|The Oxford Shakespeare||
The second edition of The Oxford Shakespeare has been venerated as the most comprehensive and definitive syntheses of Shakespeare body of work. With the release of the second edition, the editors carefully reconsidered every detail of the original publication in light of modern leaps in scholarship. The volume includes a substantial introduction to the collection alongside focused and abbreviated introductions to each included works. The Oxford Shakespeare also includes a Companion with a wealth of secondary criticisms on Shakespeare's works.
Editors: Gary Taylor; Stanley Wells; John Jowett; and William Montgomery
|The Sixteenth Century Journal: Journal of Early Modern Studies||
Launched in 1969, The Sixteenth Century Journal: Journal of Early Modern Studies is a quarterly, peer-reviewed journal. The Sixteenth Century Journal: Journal of Early Modern Studies is "dedicated to providing readers with thought-provoking research and inquiry into the sixteenth century broadly defined (i.e., 1450-1648)". This interdisciplinary journal publishes articles pertaining to literary, theological, demographical, historical, musical, scientific, or art history explorations of the period.
Editors: Merry Wiesner-Hanks; Kathryn Brammall; Raymond Waddington; David Whitford; and Gary Gibbs
|Topics in the Digital Humanities (University of Illinois Press)||
Topics in the Digital Humanities is a series that strives to facilitate an advanced and deep understanding of the "knowledge and activity in this new and innovative field" of the digital humanities. As a discipline that is continuously in flux, Topics in the Digital Humanities embraces the continual innovation and redefinition of the field in its varied publications. Each edition in the series looks to address a different aspect of digital literary studies. Currently, there are four publications in the series.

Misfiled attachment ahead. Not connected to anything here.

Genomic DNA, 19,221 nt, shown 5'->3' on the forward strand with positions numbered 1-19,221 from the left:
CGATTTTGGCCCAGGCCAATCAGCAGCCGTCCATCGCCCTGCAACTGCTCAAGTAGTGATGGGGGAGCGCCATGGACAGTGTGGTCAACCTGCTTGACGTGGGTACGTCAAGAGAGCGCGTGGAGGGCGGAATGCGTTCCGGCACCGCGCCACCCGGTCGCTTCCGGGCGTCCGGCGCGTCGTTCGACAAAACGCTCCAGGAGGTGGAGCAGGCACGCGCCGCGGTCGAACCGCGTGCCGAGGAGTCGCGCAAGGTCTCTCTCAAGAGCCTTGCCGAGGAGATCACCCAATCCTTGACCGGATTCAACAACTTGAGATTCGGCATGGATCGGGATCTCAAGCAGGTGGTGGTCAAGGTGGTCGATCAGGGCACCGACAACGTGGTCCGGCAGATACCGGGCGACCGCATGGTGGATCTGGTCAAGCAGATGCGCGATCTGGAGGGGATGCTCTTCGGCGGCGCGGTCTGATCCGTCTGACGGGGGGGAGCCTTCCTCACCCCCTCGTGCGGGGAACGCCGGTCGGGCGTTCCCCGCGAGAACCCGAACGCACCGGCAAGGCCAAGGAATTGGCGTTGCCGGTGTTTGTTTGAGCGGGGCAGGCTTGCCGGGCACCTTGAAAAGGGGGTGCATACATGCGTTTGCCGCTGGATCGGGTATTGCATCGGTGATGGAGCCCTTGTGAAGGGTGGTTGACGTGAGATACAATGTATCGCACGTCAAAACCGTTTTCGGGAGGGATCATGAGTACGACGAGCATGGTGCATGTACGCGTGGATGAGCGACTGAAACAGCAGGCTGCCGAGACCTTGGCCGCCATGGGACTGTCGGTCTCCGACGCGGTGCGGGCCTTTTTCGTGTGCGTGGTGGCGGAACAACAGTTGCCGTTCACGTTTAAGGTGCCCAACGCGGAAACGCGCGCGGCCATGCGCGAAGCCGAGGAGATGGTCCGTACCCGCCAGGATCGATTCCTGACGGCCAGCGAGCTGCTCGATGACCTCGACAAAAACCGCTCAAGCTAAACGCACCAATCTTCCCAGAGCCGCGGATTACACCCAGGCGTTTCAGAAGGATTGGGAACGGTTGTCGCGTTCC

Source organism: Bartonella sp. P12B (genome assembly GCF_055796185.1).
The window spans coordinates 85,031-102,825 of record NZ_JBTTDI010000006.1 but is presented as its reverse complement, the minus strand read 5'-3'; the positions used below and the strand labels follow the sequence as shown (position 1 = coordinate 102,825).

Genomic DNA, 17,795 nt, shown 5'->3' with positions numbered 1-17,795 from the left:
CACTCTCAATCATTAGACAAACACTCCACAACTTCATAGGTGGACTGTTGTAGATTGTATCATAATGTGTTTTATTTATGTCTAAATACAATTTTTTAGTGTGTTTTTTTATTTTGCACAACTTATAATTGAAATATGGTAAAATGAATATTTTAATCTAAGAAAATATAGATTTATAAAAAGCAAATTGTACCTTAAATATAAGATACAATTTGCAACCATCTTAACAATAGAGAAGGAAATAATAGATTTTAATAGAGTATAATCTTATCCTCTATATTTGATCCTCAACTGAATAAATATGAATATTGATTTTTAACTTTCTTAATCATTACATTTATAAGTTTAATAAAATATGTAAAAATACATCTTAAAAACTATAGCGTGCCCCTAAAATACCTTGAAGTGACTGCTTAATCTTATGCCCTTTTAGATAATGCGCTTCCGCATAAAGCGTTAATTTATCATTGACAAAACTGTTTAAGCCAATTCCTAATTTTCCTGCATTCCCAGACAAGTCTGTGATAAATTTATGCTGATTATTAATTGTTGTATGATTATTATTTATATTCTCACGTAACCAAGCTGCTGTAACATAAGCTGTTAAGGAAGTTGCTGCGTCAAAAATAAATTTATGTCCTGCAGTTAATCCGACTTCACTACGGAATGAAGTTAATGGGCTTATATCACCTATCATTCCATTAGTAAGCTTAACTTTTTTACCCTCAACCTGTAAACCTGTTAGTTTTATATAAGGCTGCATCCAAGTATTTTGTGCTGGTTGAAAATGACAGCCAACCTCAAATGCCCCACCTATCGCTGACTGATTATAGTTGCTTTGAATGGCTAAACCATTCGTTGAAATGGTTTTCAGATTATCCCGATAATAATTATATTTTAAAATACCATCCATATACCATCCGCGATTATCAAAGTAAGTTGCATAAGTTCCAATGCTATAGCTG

Acquiring Editor: Willis G. Regier
|Understanding Digital Humanities (Palgrave)||
Understanding Digital Humanities "discusses the implications and applications of" the computational turn in methods and techniques used in Arts and Humanities research. "Key researchers in the field provide a comprehensive introduction to important debates surrounding issues such as the contrast between narrative versus database, pattern-matching versus hermeneutics, and the statistical paradigm versus the data mining paradigm. Also discussed are the new forms of collaboration within the Arts and Humanities that are raised through modular research teams and new organisational structures, as well as techniques for collaborating in an interdisciplinary way".
Editor: David M. Berry, University of Swansea
|Upstart: A Journal of English Renaissance Studies||
Started in 2013, Upstart: A Journal of English Renaissance Studies is a new publication in the field that focuses on featuring original research and reviews on English Renaissance studies with a specific interest in the discussion of emergent issues. The journal is published continuously over the calendar year - breaking the mould for traditional scholarly journals with set quarterly or annual structures.
Editorial board: Will Stockton, Clemson University; Elizabeth Rivlin, Clemson University; and Niamh O'Leary, Xavier Univerisity
Vectors is an online publication that functions at "the intersection of intersection of culture, creativity, and technology". Not only does the journal feature pieces that details technological and cultural innovations but the publication operates with this multimedia space: "utilizing a peer-reviewed format and under the guidance of an international board, Vectors features submissions and specially-commissioned works comprised of moving- and still-images; voice, music, and sound; computational and interactive structures; social software; and much more. Vectors doesn't seek to replace text; instead, we encourage a fusion of old and new media in order to foster ways of knowing and seeing that expand the rigid text-based paradigms of traditional scholarship".
Editors: Tara McPherson and Steve Anderson
|Viator: Medieval and Renaissance Studies||
First published in 1970, Viator: Medieval and Renaissance Studies publishes articles on the Middle Ages through the Renaissance (roughly 350-1650 AD) with an emphasis on research that fosters intercultural or interdisciplinary studies. This focus on crossing between frontiers, centuries, methods, and disciplines makes this journal an appealing publication for scholars researching all aspects of culture between ate antiquity and the mid-seventeenth century. This annual publication is facilitated by the Center for Medieval & Renaissance Studies at the University of California. Viator is published three times a year.
Editors: Henry Ansgar Kelly, University of California, Los Angeles and Blair Sullivan, University of California, Los Angeles